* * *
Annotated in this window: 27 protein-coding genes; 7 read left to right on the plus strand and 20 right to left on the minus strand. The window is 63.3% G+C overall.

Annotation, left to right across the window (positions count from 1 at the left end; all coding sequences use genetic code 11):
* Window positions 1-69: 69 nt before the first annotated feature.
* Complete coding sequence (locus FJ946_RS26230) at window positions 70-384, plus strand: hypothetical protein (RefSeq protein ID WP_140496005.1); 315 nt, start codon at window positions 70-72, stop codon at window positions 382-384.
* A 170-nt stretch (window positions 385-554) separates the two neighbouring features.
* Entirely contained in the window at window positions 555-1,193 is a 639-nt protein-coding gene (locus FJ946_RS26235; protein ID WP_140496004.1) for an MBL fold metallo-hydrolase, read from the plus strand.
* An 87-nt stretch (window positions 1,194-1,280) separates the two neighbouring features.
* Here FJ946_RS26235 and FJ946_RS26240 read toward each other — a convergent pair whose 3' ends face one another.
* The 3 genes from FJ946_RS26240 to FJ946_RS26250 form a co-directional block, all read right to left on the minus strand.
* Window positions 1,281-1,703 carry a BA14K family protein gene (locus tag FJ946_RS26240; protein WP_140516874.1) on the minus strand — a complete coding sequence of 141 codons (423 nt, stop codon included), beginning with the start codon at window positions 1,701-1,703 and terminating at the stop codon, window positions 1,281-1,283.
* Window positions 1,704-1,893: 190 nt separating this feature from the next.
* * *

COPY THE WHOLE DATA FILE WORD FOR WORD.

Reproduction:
Annotated in this window: 27 protein-coding genes; 7 read left to right on the plus strand and 20 right to left on the minus strand. The window is 63.3% G+C overall.

Annotation, left to right across the window (positions count from 1 at the left end; all coding sequences use genetic code 11):
* Window positions 1-69: 69 nt before the first annotated feature.
* Complete coding sequence (locus FJ946_RS26230) at window positions 70-384, plus strand: hypothetical protein (RefSeq protein ID WP_140496005.1); 315 nt, start codon at window positions 70-72, stop codon at window positions 382-384.
* A 170-nt stretch (window positions 385-554) separates the two neighbouring features.
* Entirely contained in the window at window positions 555-1,193 is a 639-nt protein-coding gene (locus FJ946_RS26235; protein ID WP_140496004.1) for an MBL fold metallo-hydrolase, read from the plus strand.
* An 87-nt stretch (window positions 1,194-1,280) separates the two neighbouring features.
* Here FJ946_RS26235 and FJ946_RS26240 read toward each other — a convergent pair whose 3' ends face one another.
* The 3 genes from FJ946_RS26240 to FJ946_RS26250 form a co-directional block, all read right to left on the minus strand.
* Window positions 1,281-1,703 carry a BA14K family protein gene (locus tag FJ946_RS26240; protein WP_140516874.1) on the minus strand — a complete coding sequence of 141 codons (423 nt, stop codon included), beginning with the start codon at window positions 1,701-1,703 and terminating at the stop codon, window positions 1,281-1,283.
* Window positions 1,704-1,893: 190 nt separating this feature from the next.